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At the heart of general practice since 1960

Managing anogenital conditions

Interesting presentations photographed in GP surgeries

This 89-year-old mentioned in passing

that for a number of months she had piles that

bled regularly, although they were painless, writes

Dr Nigel Stollery. Examination revealed, not piles as she had thought, but

a large rectal polyp. This was successfully removed under general anaesthetic a few months later.

This 50-year-old woman had intractable itching around her vulva and anus, writes Dr Michael Lacey. She had non-indurated ivory white, shiny atrophic macules with follicular plugging in a figure-of-eight pattern around her vulva and anus.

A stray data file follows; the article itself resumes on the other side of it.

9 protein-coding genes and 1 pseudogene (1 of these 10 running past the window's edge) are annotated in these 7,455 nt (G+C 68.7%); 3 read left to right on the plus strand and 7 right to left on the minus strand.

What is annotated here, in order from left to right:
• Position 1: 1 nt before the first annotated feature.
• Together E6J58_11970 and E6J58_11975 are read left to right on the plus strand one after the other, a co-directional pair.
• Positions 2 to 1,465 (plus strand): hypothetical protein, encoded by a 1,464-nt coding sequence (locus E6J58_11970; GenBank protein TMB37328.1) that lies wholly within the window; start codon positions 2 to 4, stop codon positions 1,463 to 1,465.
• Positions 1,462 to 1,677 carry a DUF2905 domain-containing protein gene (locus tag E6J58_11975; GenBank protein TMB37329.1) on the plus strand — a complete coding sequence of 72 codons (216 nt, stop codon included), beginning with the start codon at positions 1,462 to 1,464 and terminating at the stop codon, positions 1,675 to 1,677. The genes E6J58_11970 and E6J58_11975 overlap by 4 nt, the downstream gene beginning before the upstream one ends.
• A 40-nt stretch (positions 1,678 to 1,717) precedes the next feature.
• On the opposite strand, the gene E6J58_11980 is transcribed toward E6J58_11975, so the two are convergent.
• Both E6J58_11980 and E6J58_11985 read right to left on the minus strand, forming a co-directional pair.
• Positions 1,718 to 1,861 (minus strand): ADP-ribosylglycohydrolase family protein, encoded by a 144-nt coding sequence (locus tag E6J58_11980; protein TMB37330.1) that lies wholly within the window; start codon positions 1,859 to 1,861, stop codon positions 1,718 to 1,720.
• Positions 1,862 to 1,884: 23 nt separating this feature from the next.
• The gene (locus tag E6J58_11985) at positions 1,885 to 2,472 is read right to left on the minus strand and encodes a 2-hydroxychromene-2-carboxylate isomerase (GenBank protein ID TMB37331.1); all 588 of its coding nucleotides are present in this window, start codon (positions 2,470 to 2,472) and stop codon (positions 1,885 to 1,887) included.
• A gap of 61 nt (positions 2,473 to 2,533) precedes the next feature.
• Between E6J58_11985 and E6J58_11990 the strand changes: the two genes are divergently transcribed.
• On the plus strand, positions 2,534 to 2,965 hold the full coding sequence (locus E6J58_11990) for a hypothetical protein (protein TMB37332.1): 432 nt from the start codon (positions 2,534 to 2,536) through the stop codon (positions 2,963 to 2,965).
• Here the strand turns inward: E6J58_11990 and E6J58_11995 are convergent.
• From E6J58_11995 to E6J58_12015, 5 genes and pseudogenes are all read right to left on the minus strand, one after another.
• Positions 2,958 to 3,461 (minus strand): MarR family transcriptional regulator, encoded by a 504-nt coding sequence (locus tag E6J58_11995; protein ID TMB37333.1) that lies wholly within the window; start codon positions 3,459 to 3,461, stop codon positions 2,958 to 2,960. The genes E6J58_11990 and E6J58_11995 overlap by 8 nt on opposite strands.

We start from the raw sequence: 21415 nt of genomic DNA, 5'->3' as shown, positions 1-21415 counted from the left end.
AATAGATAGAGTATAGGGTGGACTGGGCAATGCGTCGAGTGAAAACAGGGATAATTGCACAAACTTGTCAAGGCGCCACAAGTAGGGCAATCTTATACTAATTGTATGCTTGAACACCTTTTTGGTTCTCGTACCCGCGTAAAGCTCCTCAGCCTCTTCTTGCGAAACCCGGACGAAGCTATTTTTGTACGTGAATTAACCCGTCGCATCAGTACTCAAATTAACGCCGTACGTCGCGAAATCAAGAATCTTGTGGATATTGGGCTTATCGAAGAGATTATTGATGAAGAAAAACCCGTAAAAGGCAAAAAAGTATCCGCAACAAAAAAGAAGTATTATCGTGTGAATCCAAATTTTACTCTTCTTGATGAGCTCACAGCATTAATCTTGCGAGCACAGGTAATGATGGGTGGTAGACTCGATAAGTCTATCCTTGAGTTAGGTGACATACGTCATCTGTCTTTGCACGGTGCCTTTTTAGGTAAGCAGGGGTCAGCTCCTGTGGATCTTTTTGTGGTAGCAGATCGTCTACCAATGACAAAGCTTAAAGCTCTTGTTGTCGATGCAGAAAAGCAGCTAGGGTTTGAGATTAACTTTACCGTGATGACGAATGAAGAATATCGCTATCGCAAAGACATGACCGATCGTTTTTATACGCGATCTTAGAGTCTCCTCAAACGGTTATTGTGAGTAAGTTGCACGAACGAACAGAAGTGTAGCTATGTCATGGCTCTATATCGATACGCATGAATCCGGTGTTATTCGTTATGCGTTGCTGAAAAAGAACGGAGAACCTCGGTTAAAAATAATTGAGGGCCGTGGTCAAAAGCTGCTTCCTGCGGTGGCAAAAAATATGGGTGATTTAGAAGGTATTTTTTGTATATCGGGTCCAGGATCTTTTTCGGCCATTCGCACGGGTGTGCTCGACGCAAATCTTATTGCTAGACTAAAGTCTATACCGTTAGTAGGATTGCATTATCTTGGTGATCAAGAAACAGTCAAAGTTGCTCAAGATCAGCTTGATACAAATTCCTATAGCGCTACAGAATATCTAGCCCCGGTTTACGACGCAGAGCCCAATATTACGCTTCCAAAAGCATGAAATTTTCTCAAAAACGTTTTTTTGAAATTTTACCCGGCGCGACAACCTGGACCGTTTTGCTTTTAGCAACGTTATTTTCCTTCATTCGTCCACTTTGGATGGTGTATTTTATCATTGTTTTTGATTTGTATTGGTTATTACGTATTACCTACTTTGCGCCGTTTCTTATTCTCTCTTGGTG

She has lichen sclerosus. The condition is an uncommon one. Females predominate. Extragenital involvement occurs in 20 per cent of cases.

Premalignant and frankly malignant changes can occur in patients with lichen sclerosus. About three-quarters of female patients will have one or more organ specific autoantibodies.

There is no effective treatment for extragenital lesions and they should be left alone. For genital lesions there is evidence that the use of potent topical steroids give both symptomatic relief and prevent scarring. Patients with genital lesions should be seen at intervals to facilitate the early detection of carcinoma.

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